Wed, May 28, 2008 - Page 6 News List

Report fuels Tbilisi-Moscow tension

THE GUARDIAN , MOSCOW

Tensions between Tbilisi and Moscow increased on Monday after a UN report concluded that the Russian air force had shot down an unmanned Georgian spy drone over the breakaway region of Abkhazia.

The UN’s mission in Georgia said a Russian fighter jet had downed the spy plane on April 30 — despite vehement denials by Moscow. Based on video footage, witnesses and radar records, the UN report backs up Georgia’s claim that Russia is giving military aid to Abkhazia, a separatist Black Sea region that broke away from Georgia after the 1992-1993 war.

But the UN also criticizes Tbilisi for violating the terms of a 1994 ceasefire. Georgia has sent at least three spy drones over Abkhazia since March, the report said, despite a ban on surveillance aircraft.

Dramatic video footage from the drone shows a jet fighter swooping into view, before firing a short-range missile. The video then goes blank. The report said the fighter was a MiG-29 or Su-27, neither of which Abkhazia owns.

The jet then flew off into Russian airspace, the report added.

“Absent of compelling evidence to the contrary, this leads to the conclusion that the aircraft belonged to the Russian air force,” said the report, which was posted on the UN mission in Georgia’s Web site.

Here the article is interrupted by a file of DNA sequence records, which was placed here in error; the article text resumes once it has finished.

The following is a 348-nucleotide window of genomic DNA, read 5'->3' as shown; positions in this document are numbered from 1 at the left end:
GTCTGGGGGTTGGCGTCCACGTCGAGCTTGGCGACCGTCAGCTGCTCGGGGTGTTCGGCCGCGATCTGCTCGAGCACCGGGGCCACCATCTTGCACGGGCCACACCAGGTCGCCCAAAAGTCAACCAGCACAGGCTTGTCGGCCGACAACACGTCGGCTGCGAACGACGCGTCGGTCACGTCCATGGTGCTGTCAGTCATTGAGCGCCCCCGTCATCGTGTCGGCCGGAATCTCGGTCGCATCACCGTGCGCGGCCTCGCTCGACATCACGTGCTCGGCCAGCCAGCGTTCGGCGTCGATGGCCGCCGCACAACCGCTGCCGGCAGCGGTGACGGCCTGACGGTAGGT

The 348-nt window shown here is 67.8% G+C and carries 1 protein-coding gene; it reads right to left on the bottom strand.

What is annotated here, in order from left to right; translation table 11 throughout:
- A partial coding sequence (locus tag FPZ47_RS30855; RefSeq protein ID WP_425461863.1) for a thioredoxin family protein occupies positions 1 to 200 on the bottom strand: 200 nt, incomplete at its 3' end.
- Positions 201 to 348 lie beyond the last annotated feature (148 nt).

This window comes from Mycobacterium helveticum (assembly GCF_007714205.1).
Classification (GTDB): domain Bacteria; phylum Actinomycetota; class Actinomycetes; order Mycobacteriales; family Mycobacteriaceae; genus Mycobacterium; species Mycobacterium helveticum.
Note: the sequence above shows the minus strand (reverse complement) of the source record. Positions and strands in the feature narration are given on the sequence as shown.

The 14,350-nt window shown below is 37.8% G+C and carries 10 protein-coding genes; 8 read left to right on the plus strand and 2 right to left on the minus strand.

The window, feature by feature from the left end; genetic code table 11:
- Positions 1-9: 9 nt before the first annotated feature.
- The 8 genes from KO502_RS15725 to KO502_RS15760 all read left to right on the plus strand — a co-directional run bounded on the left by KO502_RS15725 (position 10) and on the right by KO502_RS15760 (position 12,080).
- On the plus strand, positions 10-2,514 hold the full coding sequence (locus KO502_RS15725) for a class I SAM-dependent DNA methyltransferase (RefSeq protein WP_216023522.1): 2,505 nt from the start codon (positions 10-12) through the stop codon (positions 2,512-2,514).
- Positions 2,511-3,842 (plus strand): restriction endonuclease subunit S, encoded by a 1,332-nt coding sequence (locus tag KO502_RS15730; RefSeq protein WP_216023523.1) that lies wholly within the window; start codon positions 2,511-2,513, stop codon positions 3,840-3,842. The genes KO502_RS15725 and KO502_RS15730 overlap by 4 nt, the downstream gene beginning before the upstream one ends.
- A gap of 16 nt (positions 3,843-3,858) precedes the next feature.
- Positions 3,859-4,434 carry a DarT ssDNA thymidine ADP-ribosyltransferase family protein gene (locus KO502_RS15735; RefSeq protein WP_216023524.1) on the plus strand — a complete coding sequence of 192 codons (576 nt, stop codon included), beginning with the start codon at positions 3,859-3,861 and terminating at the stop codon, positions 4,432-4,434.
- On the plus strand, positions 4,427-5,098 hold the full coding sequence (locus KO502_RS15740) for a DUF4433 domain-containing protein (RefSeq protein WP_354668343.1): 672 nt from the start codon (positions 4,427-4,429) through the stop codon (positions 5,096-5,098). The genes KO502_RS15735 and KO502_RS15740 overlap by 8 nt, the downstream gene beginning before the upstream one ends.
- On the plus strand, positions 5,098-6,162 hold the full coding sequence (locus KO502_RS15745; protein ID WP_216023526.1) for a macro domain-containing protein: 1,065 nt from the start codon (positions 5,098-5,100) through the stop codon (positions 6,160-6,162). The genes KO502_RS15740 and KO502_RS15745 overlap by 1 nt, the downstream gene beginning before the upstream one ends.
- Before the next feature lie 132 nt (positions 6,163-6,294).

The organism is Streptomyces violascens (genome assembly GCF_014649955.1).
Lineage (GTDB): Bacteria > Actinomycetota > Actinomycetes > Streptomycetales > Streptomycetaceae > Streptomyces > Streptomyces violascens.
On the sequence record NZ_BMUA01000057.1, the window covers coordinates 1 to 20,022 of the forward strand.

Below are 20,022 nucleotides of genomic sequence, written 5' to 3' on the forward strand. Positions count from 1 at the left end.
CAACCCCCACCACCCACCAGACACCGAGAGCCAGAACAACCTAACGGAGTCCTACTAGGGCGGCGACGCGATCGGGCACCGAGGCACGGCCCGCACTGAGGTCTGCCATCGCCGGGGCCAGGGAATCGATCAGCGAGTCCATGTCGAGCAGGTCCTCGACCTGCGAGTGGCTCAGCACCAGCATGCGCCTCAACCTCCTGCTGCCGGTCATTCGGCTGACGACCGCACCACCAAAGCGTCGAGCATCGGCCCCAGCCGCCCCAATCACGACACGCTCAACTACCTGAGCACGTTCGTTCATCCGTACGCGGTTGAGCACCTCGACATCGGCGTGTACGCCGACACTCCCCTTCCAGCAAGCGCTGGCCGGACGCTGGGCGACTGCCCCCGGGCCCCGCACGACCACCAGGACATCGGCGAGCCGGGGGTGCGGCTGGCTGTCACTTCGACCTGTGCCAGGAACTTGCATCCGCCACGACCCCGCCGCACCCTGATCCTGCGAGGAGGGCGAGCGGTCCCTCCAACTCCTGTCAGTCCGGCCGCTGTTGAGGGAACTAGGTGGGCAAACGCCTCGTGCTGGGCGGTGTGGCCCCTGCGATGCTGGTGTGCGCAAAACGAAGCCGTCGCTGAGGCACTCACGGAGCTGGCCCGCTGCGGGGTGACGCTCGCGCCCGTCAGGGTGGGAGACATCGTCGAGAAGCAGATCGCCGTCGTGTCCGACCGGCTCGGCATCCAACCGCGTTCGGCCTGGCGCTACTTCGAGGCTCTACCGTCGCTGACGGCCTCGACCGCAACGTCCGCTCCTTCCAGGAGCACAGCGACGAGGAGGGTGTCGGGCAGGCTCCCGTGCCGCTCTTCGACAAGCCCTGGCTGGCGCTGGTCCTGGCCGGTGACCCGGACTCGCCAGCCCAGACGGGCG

Abkhazian Minister of Foreign Affairs Sergei Shamba on Monday accused the UN of bias and insisted that Abkhaz forces shot down the drone.

“We don’t believe in this report,” he said. “The report isn’t independent ... the only important bit is that it proves Georgia violates our territorial integrity and the ceasefire agreement.”

When asked about the report stating that the jet had a distinctive twin-finned tail while all of Abkhazia’s tiny fleet of L-39 jets have single tails, Shamba said: “All this stuff about double fins is irrelevant.”

Tensions between Georgia and Russia have escalated over the past two months after then Russian president Vladimir Putin boosted ties with Abkhazia by recognizing it as a legal entity. His move appeared designed to punish Georgia for its recent attempts to join NATO.

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